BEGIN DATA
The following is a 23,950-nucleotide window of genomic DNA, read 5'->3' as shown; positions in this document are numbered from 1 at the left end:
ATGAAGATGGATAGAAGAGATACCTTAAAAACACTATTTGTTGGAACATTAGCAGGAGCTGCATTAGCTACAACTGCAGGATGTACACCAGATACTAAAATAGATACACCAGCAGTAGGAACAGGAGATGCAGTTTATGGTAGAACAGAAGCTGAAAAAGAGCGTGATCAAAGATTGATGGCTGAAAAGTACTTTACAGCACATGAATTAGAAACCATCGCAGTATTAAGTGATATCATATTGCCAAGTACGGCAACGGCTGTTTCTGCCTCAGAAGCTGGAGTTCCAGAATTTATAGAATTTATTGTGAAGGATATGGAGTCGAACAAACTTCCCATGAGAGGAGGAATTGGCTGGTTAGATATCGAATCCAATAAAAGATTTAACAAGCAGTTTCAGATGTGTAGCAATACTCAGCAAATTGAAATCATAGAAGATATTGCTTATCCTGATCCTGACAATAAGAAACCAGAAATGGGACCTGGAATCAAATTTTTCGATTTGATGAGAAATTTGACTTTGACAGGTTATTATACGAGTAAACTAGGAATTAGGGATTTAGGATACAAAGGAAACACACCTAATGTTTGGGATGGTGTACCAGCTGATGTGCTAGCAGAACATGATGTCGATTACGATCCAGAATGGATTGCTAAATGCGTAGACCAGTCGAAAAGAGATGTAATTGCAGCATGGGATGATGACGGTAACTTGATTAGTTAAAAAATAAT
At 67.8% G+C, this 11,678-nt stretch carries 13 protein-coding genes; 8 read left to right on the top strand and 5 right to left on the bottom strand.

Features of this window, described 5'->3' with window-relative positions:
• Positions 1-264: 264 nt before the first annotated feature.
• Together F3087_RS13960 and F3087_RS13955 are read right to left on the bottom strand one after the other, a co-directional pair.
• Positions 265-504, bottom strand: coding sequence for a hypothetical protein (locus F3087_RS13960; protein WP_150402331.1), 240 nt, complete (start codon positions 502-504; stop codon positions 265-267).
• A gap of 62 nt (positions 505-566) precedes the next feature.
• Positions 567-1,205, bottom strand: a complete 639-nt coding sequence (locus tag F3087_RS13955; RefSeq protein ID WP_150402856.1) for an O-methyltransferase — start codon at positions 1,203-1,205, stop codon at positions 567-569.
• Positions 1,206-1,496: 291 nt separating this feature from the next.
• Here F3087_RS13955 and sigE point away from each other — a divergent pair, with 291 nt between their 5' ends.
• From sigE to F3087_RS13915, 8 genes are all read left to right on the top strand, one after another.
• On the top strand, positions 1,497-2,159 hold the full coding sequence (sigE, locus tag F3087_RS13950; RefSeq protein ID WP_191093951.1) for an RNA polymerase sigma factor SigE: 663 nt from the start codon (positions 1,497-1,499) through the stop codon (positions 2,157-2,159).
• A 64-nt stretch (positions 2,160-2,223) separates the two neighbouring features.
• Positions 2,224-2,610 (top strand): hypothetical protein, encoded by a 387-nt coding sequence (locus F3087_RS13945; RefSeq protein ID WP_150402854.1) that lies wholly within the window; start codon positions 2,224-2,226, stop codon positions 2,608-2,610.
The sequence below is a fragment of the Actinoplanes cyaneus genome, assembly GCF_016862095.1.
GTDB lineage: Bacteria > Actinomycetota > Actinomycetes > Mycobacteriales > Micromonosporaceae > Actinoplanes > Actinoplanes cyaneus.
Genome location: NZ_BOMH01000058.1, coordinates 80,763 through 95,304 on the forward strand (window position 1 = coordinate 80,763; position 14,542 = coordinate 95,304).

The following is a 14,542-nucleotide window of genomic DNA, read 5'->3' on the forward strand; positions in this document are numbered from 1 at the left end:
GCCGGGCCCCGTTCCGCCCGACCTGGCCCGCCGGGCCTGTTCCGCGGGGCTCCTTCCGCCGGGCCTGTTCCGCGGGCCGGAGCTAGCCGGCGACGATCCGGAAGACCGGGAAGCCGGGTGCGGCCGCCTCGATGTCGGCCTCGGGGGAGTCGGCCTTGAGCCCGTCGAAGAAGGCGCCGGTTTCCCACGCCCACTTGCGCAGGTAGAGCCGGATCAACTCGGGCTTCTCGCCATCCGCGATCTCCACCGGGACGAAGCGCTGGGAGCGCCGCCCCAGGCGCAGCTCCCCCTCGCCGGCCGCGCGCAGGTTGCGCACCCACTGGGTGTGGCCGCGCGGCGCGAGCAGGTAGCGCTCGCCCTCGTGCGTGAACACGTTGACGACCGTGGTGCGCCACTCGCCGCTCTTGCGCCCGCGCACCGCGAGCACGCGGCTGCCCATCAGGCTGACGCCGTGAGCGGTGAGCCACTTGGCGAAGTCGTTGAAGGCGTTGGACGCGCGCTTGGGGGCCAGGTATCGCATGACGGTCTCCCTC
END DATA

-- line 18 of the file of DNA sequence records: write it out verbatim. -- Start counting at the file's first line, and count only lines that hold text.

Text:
Genome location: NZ_BOMH01000058.1, coordinates 80,763 through 95,304 on the forward strand (window position 1 = coordinate 80,763; position 14,542 = coordinate 95,304).